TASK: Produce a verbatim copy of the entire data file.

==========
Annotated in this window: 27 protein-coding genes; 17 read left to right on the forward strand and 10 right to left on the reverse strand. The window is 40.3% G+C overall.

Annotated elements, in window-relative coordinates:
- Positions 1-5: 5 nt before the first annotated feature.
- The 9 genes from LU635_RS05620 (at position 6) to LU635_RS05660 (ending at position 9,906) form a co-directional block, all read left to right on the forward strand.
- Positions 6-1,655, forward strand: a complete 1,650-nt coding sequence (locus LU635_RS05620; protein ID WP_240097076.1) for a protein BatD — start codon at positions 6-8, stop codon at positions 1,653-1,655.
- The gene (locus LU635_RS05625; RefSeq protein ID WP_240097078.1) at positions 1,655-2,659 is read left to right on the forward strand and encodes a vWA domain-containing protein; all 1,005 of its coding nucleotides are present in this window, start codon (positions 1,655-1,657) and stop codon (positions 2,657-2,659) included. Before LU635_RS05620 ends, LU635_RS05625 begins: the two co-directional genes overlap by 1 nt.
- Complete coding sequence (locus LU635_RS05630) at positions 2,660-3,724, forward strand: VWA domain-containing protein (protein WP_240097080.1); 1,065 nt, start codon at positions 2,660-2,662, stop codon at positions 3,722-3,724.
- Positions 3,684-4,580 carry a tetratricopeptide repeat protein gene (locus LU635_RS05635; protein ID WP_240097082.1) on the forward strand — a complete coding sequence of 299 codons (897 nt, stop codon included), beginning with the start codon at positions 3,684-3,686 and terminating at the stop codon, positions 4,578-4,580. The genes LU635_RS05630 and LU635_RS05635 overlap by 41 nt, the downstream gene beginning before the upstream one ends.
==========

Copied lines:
Annotated in this window: 27 protein-coding genes; 17 read left to right on the forward strand and 10 right to left on the reverse strand. The window is 40.3% G+C overall.

Annotated elements, in window-relative coordinates:
- Positions 1-5: 5 nt before the first annotated feature.
- The 9 genes from LU635_RS05620 (at position 6) to LU635_RS05660 (ending at position 9,906) form a co-directional block, all read left to right on the forward strand.
- Positions 6-1,655, forward strand: a complete 1,650-nt coding sequence (locus LU635_RS05620; protein ID WP_240097076.1) for a protein BatD — start codon at positions 6-8, stop codon at positions 1,653-1,655.
- The gene (locus LU635_RS05625; RefSeq protein ID WP_240097078.1) at positions 1,655-2,659 is read left to right on the forward strand and encodes a vWA domain-containing protein; all 1,005 of its coding nucleotides are present in this window, start codon (positions 1,655-1,657) and stop codon (positions 2,657-2,659) included. Before LU635_RS05620 ends, LU635_RS05625 begins: the two co-directional genes overlap by 1 nt.
- Complete coding sequence (locus LU635_RS05630) at positions 2,660-3,724, forward strand: VWA domain-containing protein (protein WP_240097080.1); 1,065 nt, start codon at positions 2,660-2,662, stop codon at positions 3,722-3,724.
- Positions 3,684-4,580 carry a tetratricopeptide repeat protein gene (locus LU635_RS05635; protein ID WP_240097082.1) on the forward strand — a complete coding sequence of 299 codons (897 nt, stop codon included), beginning with the start codon at positions 3,684-3,686 and terminating at the stop codon, positions 4,578-4,580. The genes LU635_RS05630 and LU635_RS05635 overlap by 41 nt, the downstream gene beginning before the upstream one ends.